Alex "Agor" Kerby of Blue Hawaii recalls a free-spirited trip he took through Central America with his bandmate Ra Standell-Preston.
Going to use this opportunity to let the world know how we got started, it’s a good story that involves us two travelling with unexpected plans and I feel like it still informs how we run the project to this day (even our latest record was born out of my broken heel bone, and named after the surgery I had to repair it).
10 years ago, I was doing door at the warehouse venue I lived at with my brother (who now runs Arbutus Records), and when Ra walked in the door we just clicked. I was in awe of the music she made on her own at that time and figured a good way to spend time together was to suggest we jam – her on vocals and pedals and me on Ableton. So we did, and wrote our first songs as a group together. Things moved quickly and within a couple months we somehow ended up on a trip through Central America.
We flew into Guatemala City and figured out how to get onto a camioneta – old american school buses from the '60s and '70s. They cost about 70 cents to get to the next town, and less than $5 to travel the few hours to Lake Atitlán, where we were going to stay with a friend.
Camioneta (de Pollos)
This is where things get interesting and start to reflect how Ra and I run this band (and our lives). It was beautiful when we arrived, but we were soon told we needed to vacate the house for the next two nights to make space for an unexpected guest. We packed a small day sack and headed out the next morning, thinking we were going to climb a mountain and spend the night in a hotel somewhere nearby. But as we left, the air was cool and misty and Ra wished it was warmer and mused on the fact we could somehow travel to the beach. We checked some kind of proto-smartphone map and realized we could take a chicken bus and arrive at the west coast of the country by lunchtime. Once we got there it was so pleasant and we simply couldn't turn right around and go back to that mountain lake. We spontaneously kept travelling through Central America – five different countries. We wouldn't return to our friend's place for three months!
Counter Clock-wise through the Zone
It felt so good, to leave behind all the things we thought we needed and just figure it out as we went along. Same with the project – we haven't had some overarching plan for Blue Hawaii, it's just developed naturally alongside our friendship because (or in spite) of all the left turns and chance encounters we've found ourselves in.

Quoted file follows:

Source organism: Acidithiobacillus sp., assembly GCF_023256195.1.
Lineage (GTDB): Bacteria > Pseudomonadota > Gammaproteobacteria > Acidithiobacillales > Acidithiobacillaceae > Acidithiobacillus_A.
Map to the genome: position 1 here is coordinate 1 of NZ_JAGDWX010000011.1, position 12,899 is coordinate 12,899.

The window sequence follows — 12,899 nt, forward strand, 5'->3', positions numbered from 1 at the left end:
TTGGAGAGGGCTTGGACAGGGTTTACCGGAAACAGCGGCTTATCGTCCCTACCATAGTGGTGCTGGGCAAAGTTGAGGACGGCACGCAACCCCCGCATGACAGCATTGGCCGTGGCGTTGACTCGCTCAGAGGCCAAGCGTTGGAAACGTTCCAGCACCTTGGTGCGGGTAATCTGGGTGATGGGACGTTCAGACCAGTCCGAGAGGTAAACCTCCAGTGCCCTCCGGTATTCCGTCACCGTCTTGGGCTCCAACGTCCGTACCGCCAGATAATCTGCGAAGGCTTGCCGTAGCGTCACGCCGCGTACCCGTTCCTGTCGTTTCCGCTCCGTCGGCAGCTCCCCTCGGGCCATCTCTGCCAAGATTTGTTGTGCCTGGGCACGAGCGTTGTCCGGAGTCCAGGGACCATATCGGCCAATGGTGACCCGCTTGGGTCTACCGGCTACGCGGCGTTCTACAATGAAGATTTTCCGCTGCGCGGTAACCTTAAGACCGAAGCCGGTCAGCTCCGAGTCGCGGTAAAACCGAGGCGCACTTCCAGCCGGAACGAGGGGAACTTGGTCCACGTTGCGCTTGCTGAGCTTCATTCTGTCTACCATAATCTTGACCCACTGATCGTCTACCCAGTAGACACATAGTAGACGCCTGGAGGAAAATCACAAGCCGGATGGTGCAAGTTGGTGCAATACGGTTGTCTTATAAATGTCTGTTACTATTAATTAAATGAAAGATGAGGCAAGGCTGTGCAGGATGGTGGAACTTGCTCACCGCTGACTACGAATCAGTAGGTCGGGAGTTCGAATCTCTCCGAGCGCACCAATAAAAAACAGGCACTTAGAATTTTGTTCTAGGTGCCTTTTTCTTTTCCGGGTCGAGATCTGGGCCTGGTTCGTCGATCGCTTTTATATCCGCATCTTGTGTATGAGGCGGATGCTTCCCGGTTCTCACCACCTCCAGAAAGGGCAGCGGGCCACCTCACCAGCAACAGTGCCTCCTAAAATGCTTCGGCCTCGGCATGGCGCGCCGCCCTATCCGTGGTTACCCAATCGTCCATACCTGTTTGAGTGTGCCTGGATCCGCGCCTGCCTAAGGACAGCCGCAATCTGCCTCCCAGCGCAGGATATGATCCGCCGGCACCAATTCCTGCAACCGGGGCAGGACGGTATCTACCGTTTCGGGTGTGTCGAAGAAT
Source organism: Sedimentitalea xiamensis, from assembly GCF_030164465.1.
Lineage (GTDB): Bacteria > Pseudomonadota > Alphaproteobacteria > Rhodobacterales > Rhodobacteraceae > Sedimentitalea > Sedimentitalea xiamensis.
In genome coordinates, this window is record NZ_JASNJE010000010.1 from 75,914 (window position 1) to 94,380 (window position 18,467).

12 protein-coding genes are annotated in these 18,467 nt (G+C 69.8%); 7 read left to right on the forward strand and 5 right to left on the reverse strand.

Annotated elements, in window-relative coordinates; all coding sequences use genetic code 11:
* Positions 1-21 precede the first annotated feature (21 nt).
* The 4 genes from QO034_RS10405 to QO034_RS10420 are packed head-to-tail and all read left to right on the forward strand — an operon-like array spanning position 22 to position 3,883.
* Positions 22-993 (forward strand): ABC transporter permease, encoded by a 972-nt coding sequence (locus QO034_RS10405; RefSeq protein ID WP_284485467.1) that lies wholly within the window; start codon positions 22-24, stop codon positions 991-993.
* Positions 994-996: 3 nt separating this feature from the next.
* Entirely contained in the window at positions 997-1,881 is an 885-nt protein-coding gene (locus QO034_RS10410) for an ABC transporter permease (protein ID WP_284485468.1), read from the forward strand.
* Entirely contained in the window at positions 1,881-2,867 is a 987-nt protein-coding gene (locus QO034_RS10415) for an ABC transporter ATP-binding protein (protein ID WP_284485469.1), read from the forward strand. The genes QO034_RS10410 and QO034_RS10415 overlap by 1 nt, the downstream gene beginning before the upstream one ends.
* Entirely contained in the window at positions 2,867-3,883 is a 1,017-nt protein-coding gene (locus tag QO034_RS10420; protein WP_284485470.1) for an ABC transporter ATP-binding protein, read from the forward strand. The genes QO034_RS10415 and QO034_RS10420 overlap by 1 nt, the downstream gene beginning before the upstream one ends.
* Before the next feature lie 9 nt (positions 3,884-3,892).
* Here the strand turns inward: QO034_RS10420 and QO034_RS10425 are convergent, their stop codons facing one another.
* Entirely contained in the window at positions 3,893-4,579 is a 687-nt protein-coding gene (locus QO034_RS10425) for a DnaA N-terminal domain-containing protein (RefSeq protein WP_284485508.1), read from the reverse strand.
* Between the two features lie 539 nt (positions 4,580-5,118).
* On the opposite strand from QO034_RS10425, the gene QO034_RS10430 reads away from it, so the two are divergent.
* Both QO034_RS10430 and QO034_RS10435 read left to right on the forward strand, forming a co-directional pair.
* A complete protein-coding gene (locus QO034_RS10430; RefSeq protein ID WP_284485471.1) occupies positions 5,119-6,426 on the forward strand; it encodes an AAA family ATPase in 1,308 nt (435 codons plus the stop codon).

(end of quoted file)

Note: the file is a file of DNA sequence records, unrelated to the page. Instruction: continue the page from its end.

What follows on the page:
We definitely didn't have a phone, and kept hopping on those buses, winding our way through El Salvador, Honduras (during a military coup), Belize, Mexico and back down into Guatemala. It's so corny but somewhere along the way we bought a bright blue guitar and sorta strummed that through our voyage. At some point I bought an enormous bag of weed and even crossed into Belize with it (shh!). Once there, we hired a tiny boat to bring us to "Tobacco Caye" where we spent a couple nights on an atoll you could walk across in 5 mins, snorkelling with schools of clown fish and sleeping in hammocks. I just looked it up and for an experience which we paid maybe $30-40 you can now secure online for $1200.
We'd often find cute hotels which were about 5-10 USD a night, pour a little rum and coke and watch the sunset. We had our fair share of arguments along the way, but we also climbed the highest mountain in Central America "Volcán Tajumulco" and watched the frozen stars turn into the sun as it climbed above the clouds on a cold misty morning.
We rode in the back of pick-up trucks when there weren't any buses. I guess since that trip we've seen the whole development of smartphones and social media, and it's cool that the start of our project was probably one of the last times you could do a journey like that – so unintentionally off-grid. I'm sure the warm winter we experienced down there and the chillwave zeitgeist (wow did I just write that) at the time helped inform our name "Blue Hawaii", but also thinking of some kind of bittersweet, or blue paradise.
Like we're this new couple with all these hopes and dreams doing such a cliché trip together, how unaware we were, or how we fought at times, or probably how problematic it might have been for us to even have been there in the first place...yet it was all somehow so perfect. Yeah that's a Blue Hawaii, when you don't see it all coming together, or maybe you have problems with how it's happening and you run into all these hang-ups along the way, but then every once in a while you step back and realise you're living in a paradise. All around us while we still have this beautiful earth, and the incredible (and sometimes annoying) people that fill it up, we can appreciate how we got here is only half planned.